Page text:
It’s 6:30 am. I’m standing outside Prabhat, gazing at Shahrukh Khan’s facing staring at me from the Om Shanti Om poster. I’m already sitting inside the hall in my head, wondering what it’s going to be like. I’m in my school uniform. It’s Diwali. My outing began at 6 am. And I reached this place at 6:15. Loyally. Standing amongst Bhaiyas and all those people, being pushed around them. Their faces and I carry the same excitement – it’s an Shahrukh Khan film. It has our God starring in it. Like everyone else around me, I am one too. I am a victim. A victim of the “Khanophrenia”.
A violent push wakes me up and pulls me back into reality. The metal grate is being opened up wide. They’re beginning the ticket sale. In the middle of all violent street peddlers, I am a sober little kid wanting to simply watch Om Shanti Om. I realize I’m too polite for the crowd. I don’t stand a chance. But I don’t lose hope. “Line banao!” someone shouts. The impolite crowd, oh heavens, DOES. Shahrukh Khan is god. We are his devotees. We will bend before anyone for him. So we do. We form a line. There are violent pushes from the front, from the back, from the left and even the right. Only the ground below me stays still, and the air around me still finds its way into my lungs. These things are not excited. SRK is still staring at me from his poster. Deepika Padukone is failing to get his attention at the moment, somehow. Ouch! Another push. Loud abuses being thrown about. The line moves forward, by an inch, it seems. My dad is beckoning to me, telling me I’m being stupid. I retort, “I WANT TO WATCH THIS FILM.” It’s a disease, dad, you won’t understand, I try to tell him telepathically. I don’t think it works. Only those suffering from this disease can do that, and only with each other.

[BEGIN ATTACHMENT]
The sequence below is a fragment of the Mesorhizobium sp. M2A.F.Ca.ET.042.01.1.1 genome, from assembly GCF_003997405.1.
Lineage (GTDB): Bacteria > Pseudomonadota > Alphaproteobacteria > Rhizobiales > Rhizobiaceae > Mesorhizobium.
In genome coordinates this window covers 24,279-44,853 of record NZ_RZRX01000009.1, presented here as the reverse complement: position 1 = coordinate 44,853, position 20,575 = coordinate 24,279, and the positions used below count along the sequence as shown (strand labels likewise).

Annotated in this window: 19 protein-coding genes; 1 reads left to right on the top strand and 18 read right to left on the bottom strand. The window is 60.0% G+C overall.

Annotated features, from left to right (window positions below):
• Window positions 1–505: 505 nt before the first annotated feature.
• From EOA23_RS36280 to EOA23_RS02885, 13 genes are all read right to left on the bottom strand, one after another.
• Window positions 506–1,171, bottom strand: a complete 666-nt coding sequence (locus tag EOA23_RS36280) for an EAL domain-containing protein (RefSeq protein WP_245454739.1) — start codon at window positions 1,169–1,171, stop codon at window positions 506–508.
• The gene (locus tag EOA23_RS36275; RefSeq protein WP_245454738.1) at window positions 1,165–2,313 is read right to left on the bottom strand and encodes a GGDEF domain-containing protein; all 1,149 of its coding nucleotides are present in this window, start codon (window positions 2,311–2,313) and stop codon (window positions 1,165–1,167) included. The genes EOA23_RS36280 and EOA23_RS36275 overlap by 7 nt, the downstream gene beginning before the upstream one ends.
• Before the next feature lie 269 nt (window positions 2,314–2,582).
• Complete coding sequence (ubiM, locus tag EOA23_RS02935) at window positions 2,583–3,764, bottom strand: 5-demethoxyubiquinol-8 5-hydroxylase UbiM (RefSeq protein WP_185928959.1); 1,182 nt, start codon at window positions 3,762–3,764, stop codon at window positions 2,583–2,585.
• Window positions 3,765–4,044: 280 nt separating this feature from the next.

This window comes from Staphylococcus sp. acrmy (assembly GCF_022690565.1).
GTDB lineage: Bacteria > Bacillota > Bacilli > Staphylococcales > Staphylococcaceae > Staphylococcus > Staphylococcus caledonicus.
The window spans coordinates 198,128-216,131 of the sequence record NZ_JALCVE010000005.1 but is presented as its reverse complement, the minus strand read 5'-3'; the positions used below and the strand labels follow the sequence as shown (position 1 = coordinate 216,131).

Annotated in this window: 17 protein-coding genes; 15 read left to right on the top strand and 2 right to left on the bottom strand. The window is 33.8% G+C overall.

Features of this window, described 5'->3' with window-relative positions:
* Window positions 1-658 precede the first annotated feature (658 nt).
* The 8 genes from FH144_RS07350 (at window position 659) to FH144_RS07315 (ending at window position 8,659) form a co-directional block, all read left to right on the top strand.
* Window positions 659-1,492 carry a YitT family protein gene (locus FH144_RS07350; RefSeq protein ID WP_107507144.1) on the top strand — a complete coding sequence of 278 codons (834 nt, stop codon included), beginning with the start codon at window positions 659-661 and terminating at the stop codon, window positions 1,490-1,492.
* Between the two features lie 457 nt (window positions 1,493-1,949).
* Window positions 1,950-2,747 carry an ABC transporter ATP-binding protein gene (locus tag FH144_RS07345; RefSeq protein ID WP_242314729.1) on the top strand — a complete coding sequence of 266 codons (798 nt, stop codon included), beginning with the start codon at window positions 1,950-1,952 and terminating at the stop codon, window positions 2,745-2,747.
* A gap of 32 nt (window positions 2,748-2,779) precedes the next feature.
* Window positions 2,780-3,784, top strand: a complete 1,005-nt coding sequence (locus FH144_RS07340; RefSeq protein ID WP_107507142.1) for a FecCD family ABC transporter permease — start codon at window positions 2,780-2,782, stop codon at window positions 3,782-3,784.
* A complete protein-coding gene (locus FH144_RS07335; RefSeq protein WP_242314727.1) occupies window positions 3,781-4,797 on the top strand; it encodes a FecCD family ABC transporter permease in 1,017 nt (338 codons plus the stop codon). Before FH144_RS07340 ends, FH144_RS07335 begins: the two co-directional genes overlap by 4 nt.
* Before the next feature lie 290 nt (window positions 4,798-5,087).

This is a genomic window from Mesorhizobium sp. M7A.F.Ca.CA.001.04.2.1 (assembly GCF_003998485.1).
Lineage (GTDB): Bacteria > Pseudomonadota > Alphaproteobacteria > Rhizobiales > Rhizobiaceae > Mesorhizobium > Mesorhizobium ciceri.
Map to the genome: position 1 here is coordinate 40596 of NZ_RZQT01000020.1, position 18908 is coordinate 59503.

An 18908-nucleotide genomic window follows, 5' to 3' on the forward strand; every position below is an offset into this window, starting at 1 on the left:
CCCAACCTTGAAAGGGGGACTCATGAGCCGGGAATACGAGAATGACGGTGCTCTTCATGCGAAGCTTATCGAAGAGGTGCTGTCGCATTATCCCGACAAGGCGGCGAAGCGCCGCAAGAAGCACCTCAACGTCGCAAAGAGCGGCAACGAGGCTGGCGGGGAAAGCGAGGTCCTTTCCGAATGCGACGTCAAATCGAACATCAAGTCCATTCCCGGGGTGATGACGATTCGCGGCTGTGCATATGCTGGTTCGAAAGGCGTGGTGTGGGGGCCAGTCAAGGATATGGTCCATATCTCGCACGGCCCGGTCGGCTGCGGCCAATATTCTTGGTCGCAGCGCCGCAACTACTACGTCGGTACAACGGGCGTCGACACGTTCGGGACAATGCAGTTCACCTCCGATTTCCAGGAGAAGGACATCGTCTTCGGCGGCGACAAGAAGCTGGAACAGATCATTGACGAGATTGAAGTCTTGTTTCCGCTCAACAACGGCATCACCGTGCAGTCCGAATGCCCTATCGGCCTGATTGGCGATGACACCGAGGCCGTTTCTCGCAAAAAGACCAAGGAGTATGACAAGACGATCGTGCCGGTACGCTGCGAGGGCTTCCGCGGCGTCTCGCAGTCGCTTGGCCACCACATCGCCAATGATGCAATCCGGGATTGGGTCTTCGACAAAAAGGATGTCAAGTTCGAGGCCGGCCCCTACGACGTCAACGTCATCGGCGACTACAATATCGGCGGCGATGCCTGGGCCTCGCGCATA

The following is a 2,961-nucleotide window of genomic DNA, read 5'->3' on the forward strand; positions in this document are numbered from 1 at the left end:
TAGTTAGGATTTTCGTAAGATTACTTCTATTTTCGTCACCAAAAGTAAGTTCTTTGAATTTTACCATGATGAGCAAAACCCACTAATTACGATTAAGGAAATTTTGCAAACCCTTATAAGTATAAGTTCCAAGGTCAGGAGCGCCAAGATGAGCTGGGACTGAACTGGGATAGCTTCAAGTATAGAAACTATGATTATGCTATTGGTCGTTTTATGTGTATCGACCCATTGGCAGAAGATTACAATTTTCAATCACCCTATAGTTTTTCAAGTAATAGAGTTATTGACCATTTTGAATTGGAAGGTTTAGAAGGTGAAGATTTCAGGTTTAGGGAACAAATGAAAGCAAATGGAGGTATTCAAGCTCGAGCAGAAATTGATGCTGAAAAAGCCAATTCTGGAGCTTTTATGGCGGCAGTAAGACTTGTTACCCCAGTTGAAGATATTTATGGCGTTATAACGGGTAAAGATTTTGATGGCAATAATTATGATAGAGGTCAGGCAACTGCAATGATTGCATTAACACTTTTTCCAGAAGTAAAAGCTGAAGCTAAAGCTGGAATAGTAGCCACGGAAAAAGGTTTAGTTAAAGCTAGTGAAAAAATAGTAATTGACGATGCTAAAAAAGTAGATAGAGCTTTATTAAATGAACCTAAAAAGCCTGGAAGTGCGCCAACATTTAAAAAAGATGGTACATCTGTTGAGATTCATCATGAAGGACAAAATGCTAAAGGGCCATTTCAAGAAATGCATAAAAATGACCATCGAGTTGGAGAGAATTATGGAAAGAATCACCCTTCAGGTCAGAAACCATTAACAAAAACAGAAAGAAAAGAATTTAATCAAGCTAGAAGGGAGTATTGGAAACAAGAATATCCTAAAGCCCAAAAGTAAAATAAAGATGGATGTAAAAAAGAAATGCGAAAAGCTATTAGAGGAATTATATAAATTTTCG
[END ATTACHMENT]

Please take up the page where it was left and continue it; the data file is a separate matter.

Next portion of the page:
It has barely been 4 minutes, and it’s already a sell-out. The line had moved forward perhaps by 2 inches. What happened? Where were all the tickets? No one knows. We’ve failed. I’ve failed. I will be one of the devotees, or maybe patients, who won’t be watching the First Day First Show of Om Shanti Om.
Khanophrenia. A weird disease. Khanophrenia is a disease whereby a viewer, read devotee, read patient, has the urge and desire to watch a film only because of the Khan actor cast in it, mainly Shahrukh, Aamir and Salman. The story or the quality of the film holds no relevance in the minds of the viewers, read devotees, read patients. The viewers/devotees/patients have a supernatural thinking where they believe that the first day first show of a Khan film holds an important significance that other shows don’t. Hence, there are riots, even, in the course of attaining a ticket.
Another push awakens me from my little thinking period. The tickets for the next show will be started being sold at 11 am. I look at the time. It’s 8:45. Hm. I look at my dad. “You go,” I say.
I stay. I stay. I wait for two hours. My brother who’s rather bulky joined me at 10 am. He’s the only reason I am able to get the ticket for the second show. My excitement is half of that it was in the morning, but it’s still there, nonetheless. I see people streaming out of the hall at 11:30. Some are shaking their head. Some seem pleased. Whatsoever, none of the people up for the second show are bothered. They HAVE to watch the film. It’s Shahrukh. I’m one of them. I’m one of them.
The clock ticks. I finally produce my ticket, something that holds so much value for the moment. I don’t care what the film is about: I still have no idea. And, I’m sure, neither do most people around. All I know is, it’s SRK. With approximately five hundred others, I stream into the hall. The film plays. There are loud, excited roars when SRK’s face becomes visible. I’m one of the people shouting.
Two and a half hours later, when I’m entering the real world again, simply by exiting the hall, I look up at the poster again. Somehow, Deepika, now Shanti, is still hoping to get Om’s attention. But wow, SRK is still staring at me. I get the feeling that he is smiling. It’s a moment of clarity: I feel the connection. We are both looking at each other. Nothing else exists in the world. Nothing.
And then there’s another violent push. The third show is beginning. I smile. I sit in the auto. When it’s leaving, I turn back, I wave at Shahrukh, at Om.
I could swear that Om waived too.